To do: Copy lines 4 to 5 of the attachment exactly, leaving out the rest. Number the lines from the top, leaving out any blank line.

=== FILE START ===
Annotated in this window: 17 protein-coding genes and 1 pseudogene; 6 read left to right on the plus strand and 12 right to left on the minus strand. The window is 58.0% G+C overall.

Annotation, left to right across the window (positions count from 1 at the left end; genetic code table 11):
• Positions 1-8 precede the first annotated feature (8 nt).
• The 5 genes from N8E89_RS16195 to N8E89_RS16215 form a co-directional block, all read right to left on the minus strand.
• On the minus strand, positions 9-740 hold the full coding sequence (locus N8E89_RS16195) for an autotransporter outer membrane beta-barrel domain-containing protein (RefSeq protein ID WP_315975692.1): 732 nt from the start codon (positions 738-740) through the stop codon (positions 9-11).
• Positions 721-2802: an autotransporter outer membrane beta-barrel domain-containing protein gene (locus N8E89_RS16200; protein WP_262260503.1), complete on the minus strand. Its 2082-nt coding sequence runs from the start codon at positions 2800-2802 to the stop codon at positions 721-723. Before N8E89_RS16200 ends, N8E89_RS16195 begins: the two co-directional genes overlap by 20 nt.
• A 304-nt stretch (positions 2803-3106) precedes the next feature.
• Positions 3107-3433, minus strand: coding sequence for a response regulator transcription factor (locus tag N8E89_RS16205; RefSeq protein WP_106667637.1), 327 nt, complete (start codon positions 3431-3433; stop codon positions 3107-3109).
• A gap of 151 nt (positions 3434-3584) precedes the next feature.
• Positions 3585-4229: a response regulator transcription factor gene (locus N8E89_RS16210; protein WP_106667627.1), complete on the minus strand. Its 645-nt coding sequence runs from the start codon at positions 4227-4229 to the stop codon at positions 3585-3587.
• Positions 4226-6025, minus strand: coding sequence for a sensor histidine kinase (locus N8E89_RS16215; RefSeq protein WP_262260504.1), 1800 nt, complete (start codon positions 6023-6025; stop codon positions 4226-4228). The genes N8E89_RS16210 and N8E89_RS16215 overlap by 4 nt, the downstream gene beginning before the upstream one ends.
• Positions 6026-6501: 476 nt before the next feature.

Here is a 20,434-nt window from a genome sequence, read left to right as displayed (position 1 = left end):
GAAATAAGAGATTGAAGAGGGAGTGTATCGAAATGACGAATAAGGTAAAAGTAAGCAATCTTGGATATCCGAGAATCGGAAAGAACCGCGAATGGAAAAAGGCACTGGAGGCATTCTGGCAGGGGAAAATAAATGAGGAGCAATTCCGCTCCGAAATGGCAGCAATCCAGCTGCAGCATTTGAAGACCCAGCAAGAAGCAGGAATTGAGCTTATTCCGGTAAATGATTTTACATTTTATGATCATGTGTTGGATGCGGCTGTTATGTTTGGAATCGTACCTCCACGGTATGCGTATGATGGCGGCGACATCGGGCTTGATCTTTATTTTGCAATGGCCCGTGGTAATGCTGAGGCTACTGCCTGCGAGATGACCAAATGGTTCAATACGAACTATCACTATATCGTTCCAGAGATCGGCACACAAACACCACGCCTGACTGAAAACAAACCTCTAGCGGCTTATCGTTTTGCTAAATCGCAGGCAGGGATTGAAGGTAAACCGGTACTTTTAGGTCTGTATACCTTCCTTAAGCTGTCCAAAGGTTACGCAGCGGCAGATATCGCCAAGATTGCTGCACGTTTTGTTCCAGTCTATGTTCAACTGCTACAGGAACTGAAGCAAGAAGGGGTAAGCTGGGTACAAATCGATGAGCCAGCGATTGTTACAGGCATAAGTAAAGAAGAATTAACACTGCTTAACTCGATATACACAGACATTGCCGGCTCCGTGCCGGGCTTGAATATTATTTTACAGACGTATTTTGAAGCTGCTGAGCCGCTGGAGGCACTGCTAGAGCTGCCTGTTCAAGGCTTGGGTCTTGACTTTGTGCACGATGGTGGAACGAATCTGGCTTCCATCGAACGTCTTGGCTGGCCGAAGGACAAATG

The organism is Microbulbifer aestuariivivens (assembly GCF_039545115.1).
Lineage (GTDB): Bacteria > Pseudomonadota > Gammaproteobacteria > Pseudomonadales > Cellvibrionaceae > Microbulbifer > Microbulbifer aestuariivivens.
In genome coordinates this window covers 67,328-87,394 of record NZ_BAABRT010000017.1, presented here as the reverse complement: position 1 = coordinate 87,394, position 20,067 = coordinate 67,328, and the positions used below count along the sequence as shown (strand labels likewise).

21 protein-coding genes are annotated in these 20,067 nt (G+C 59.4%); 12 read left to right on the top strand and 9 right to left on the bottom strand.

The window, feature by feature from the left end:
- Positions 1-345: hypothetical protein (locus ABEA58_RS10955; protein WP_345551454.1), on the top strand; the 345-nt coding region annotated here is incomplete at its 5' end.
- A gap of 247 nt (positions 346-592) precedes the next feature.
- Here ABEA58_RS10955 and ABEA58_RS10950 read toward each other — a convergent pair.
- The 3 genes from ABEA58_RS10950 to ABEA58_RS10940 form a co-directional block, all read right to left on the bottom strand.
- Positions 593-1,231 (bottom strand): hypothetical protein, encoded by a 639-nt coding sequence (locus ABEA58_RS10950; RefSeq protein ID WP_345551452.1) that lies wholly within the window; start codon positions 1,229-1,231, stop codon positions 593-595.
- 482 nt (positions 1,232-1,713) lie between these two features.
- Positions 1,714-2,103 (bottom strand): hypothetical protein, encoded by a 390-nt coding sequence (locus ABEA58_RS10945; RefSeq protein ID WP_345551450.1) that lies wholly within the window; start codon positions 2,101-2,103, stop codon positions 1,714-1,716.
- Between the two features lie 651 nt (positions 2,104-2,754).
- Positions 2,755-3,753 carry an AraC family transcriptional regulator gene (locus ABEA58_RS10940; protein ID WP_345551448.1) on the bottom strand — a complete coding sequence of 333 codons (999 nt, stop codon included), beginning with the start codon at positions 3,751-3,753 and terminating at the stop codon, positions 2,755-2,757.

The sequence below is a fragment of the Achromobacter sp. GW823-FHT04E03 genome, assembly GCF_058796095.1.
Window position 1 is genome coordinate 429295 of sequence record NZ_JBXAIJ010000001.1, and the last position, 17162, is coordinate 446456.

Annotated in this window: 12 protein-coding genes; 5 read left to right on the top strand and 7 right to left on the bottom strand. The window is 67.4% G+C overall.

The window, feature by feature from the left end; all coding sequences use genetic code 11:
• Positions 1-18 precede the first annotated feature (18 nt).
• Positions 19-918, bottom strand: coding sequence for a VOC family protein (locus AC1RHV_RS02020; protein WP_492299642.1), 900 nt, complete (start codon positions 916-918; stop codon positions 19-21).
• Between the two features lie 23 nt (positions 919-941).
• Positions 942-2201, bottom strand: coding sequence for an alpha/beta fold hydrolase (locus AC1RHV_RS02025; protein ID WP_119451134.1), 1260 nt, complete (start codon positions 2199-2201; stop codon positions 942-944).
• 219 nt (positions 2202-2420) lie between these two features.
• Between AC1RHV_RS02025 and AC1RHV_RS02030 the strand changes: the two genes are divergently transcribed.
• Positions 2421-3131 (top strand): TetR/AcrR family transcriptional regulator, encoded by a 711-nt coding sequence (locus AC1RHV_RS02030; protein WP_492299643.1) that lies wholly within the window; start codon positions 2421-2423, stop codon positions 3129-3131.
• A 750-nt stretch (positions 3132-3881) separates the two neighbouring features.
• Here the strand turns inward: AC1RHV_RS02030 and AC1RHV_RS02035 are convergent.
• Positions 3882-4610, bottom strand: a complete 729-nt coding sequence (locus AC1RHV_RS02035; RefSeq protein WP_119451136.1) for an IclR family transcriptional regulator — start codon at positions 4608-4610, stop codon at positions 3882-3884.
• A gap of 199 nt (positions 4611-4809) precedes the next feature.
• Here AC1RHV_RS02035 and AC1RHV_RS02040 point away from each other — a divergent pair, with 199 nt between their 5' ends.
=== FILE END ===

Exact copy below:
• The 5 genes from N8E89_RS16195 to N8E89_RS16215 form a co-directional block, all read right to left on the minus strand.
• On the minus strand, positions 9-740 hold the full coding sequence (locus N8E89_RS16195) for an autotransporter outer membrane beta-barrel domain-containing protein (RefSeq protein ID WP_315975692.1): 732 nt from the start codon (positions 738-740) through the stop codon (positions 9-11).